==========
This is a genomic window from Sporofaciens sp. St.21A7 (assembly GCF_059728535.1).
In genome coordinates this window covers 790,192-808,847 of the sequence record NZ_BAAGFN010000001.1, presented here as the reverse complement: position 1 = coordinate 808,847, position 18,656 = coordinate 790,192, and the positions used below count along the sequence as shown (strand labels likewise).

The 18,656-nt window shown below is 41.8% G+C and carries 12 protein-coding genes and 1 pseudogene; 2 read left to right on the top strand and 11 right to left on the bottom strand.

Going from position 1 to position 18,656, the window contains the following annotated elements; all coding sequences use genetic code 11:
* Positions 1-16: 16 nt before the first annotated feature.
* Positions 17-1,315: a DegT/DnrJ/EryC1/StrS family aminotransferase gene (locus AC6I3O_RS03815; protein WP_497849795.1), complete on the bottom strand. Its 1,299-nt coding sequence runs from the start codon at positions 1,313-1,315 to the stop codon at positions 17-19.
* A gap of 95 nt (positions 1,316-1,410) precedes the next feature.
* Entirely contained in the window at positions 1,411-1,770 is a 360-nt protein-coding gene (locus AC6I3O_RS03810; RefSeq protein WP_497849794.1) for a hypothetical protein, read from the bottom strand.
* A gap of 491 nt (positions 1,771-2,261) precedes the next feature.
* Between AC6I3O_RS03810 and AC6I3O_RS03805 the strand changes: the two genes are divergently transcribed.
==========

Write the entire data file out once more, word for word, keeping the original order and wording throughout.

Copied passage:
This is a genomic window from Sporofaciens sp. St.21A7 (assembly GCF_059728535.1).
In genome coordinates this window covers 790,192-808,847 of the sequence record NZ_BAAGFN010000001.1, presented here as the reverse complement: position 1 = coordinate 808,847, position 18,656 = coordinate 790,192, and the positions used below count along the sequence as shown (strand labels likewise).

The 18,656-nt window shown below is 41.8% G+C and carries 12 protein-coding genes and 1 pseudogene; 2 read left to right on the top strand and 11 right to left on the bottom strand.

Going from position 1 to position 18,656, the window contains the following annotated elements; all coding sequences use genetic code 11:
* Positions 1-16: 16 nt before the first annotated feature.
* Positions 17-1,315: a DegT/DnrJ/EryC1/StrS family aminotransferase gene (locus AC6I3O_RS03815; protein WP_497849795.1), complete on the bottom strand. Its 1,299-nt coding sequence runs from the start codon at positions 1,313-1,315 to the stop codon at positions 17-19.
* A gap of 95 nt (positions 1,316-1,410) precedes the next feature.
* Entirely contained in the window at positions 1,411-1,770 is a 360-nt protein-coding gene (locus AC6I3O_RS03810; RefSeq protein WP_497849794.1) for a hypothetical protein, read from the bottom strand.
* A gap of 491 nt (positions 1,771-2,261) precedes the next feature.
* Between AC6I3O_RS03810 and AC6I3O_RS03805 the strand changes: the two genes are divergently transcribed.